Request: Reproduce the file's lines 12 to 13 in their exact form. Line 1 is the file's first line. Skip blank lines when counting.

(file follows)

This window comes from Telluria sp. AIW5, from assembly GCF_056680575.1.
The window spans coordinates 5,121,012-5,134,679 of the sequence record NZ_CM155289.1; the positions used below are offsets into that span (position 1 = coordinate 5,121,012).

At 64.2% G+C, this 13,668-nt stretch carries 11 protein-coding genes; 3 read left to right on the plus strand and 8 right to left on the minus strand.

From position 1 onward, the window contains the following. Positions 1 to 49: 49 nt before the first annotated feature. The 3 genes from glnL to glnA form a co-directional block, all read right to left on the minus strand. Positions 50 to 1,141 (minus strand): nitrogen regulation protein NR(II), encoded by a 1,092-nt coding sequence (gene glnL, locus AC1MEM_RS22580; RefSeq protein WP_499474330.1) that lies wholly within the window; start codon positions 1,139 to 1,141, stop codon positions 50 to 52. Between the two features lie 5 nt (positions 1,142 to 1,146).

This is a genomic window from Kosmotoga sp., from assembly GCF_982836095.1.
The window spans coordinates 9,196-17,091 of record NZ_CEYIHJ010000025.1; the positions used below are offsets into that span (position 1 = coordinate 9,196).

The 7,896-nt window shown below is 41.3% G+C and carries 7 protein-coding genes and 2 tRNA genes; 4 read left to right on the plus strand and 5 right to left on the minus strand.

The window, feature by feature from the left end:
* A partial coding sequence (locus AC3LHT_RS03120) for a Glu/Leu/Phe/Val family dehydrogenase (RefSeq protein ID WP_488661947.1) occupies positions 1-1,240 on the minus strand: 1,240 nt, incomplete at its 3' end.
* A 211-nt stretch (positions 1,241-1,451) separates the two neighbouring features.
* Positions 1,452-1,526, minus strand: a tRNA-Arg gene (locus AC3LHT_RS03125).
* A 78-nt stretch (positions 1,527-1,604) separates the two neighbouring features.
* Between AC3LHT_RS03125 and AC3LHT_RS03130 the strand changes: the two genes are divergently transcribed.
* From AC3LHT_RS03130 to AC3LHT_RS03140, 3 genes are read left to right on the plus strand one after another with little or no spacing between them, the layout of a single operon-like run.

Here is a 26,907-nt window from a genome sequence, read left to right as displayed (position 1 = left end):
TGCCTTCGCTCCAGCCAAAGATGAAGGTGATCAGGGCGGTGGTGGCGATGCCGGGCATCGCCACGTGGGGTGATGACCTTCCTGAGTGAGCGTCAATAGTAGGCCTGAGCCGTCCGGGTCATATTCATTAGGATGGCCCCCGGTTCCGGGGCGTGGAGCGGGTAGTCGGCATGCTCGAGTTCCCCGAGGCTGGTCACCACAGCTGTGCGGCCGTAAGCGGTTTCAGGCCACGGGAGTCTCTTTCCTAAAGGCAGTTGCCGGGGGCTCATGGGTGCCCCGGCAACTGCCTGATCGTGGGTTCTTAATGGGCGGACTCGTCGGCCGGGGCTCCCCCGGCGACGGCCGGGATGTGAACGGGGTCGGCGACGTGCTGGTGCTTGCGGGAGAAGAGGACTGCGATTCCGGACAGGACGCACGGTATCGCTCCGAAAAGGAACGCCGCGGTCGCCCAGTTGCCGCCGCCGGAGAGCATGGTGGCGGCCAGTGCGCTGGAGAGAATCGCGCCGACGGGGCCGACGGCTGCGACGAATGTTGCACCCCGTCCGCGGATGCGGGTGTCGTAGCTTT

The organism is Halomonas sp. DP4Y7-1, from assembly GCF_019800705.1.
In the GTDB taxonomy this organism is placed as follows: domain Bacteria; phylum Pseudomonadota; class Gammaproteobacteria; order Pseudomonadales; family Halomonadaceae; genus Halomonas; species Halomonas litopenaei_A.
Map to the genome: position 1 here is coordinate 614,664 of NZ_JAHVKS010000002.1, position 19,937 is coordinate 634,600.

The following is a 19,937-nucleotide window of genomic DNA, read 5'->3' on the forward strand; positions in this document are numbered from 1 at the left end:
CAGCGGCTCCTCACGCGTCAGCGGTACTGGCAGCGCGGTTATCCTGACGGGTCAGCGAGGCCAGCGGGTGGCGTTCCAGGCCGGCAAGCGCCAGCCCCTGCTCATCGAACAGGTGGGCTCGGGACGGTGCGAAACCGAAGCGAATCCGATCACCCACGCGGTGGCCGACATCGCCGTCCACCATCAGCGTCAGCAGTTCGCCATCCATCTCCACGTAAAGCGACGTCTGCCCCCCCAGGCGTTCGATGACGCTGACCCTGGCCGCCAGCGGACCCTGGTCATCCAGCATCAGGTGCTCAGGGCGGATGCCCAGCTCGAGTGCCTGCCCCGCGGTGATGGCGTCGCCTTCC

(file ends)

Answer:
* A 78-nt stretch (positions 1,527-1,604) separates the two neighbouring features.
* Between AC3LHT_RS03125 and AC3LHT_RS03130 the strand changes: the two genes are divergently transcribed.